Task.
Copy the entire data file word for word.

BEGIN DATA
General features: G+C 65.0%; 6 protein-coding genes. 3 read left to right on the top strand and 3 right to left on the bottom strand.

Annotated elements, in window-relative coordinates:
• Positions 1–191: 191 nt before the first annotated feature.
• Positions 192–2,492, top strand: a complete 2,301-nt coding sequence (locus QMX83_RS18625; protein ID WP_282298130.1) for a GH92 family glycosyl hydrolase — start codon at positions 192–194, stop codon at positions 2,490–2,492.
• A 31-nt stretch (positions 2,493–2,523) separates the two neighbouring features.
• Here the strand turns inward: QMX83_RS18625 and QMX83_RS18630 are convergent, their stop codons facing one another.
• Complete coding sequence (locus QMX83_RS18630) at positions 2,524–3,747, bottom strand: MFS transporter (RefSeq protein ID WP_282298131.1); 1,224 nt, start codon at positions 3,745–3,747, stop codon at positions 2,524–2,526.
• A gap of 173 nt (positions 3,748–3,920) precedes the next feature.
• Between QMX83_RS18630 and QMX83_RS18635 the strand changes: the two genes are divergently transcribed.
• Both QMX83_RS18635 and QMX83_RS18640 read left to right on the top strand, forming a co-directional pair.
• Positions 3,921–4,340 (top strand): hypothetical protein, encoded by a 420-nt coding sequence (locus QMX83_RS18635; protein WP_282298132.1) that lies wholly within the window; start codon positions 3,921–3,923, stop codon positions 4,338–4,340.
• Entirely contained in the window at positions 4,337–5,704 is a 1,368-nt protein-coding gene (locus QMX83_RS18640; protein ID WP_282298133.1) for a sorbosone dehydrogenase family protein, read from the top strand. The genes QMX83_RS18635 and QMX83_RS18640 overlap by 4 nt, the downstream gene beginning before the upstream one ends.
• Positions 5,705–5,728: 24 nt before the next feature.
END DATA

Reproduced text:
General features: G+C 65.0%; 6 protein-coding genes. 3 read left to right on the top strand and 3 right to left on the bottom strand.

Annotated elements, in window-relative coordinates:
• Positions 1–191: 191 nt before the first annotated feature.
• Positions 192–2,492, top strand: a complete 2,301-nt coding sequence (locus QMX83_RS18625; protein ID WP_282298130.1) for a GH92 family glycosyl hydrolase — start codon at positions 192–194, stop codon at positions 2,490–2,492.
• A 31-nt stretch (positions 2,493–2,523) separates the two neighbouring features.
• Here the strand turns inward: QMX83_RS18625 and QMX83_RS18630 are convergent, their stop codons facing one another.
• Complete coding sequence (locus QMX83_RS18630) at positions 2,524–3,747, bottom strand: MFS transporter (RefSeq protein ID WP_282298131.1); 1,224 nt, start codon at positions 3,745–3,747, stop codon at positions 2,524–2,526.
• A gap of 173 nt (positions 3,748–3,920) precedes the next feature.
• Between QMX83_RS18630 and QMX83_RS18635 the strand changes: the two genes are divergently transcribed.
• Both QMX83_RS18635 and QMX83_RS18640 read left to right on the top strand, forming a co-directional pair.
• Positions 3,921–4,340 (top strand): hypothetical protein, encoded by a 420-nt coding sequence (locus QMX83_RS18635; protein WP_282298132.1) that lies wholly within the window; start codon positions 3,921–3,923, stop codon positions 4,338–4,340.
• Entirely contained in the window at positions 4,337–5,704 is a 1,368-nt protein-coding gene (locus QMX83_RS18640; protein ID WP_282298133.1) for a sorbosone dehydrogenase family protein, read from the top strand. The genes QMX83_RS18635 and QMX83_RS18640 overlap by 4 nt, the downstream gene beginning before the upstream one ends.
• Positions 5,705–5,728: 24 nt before the next feature.